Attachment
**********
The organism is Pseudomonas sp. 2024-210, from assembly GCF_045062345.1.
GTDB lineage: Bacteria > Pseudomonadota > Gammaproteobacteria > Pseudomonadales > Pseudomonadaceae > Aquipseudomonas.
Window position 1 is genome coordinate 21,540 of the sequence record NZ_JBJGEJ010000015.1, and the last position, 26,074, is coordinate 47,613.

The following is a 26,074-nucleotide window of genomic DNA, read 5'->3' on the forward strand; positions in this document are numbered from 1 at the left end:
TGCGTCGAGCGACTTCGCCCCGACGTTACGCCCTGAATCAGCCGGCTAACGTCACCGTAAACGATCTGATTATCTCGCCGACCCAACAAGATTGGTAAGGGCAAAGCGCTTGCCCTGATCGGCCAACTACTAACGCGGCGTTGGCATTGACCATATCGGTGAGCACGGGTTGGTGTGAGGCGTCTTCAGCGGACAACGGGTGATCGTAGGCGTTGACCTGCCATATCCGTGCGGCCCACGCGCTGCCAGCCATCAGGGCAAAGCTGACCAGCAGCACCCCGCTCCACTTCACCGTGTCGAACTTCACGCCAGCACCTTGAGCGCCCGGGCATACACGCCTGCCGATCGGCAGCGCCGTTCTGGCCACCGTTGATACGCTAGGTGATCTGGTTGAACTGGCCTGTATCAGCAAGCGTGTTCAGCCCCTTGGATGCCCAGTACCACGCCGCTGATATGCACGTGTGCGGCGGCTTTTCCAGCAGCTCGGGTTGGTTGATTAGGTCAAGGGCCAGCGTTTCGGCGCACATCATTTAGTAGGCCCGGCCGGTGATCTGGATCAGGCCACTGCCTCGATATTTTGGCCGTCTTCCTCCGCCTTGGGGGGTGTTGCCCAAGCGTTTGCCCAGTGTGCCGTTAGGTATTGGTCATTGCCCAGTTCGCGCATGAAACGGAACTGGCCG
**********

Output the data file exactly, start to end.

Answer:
The organism is Pseudomonas sp. 2024-210, from assembly GCF_045062345.1.
GTDB lineage: Bacteria > Pseudomonadota > Gammaproteobacteria > Pseudomonadales > Pseudomonadaceae > Aquipseudomonas.
Window position 1 is genome coordinate 21,540 of the sequence record NZ_JBJGEJ010000015.1, and the last position, 26,074, is coordinate 47,613.

The following is a 26,074-nucleotide window of genomic DNA, read 5'->3' on the forward strand; positions in this document are numbered from 1 at the left end:
TGCGTCGAGCGACTTCGCCCCGACGTTACGCCCTGAATCAGCCGGCTAACGTCACCGTAAACGATCTGATTATCTCGCCGACCCAACAAGATTGGTAAGGGCAAAGCGCTTGCCCTGATCGGCCAACTACTAACGCGGCGTTGGCATTGACCATATCGGTGAGCACGGGTTGGTGTGAGGCGTCTTCAGCGGACAACGGGTGATCGTAGGCGTTGACCTGCCATATCCGTGCGGCCCACGCGCTGCCAGCCATCAGGGCAAAGCTGACCAGCAGCACCCCGCTCCACTTCACCGTGTCGAACTTCACGCCAGCACCTTGAGCGCCCGGGCATACACGCCTGCCGATCGGCAGCGCCGTTCTGGCCACCGTTGATACGCTAGGTGATCTGGTTGAACTGGCCTGTATCAGCAAGCGTGTTCAGCCCCTTGGATGCCCAGTACCACGCCGCTGATATGCACGTGTGCGGCGGCTTTTCCAGCAGCTCGGGTTGGTTGATTAGGTCAAGGGCCAGCGTTTCGGCGCACATCATTTAGTAGGCCCGGCCGGTGATCTGGATCAGGCCACTGCCTCGATATTTTGGCCGTCTTCCTCCGCCTTGGGGGGTGTTGCCCAAGCGTTTGCCCAGTGTGCCGTTAGGTATTGGTCATTGCCCAGTTCGCGCATGAAACGGAACTGGCCG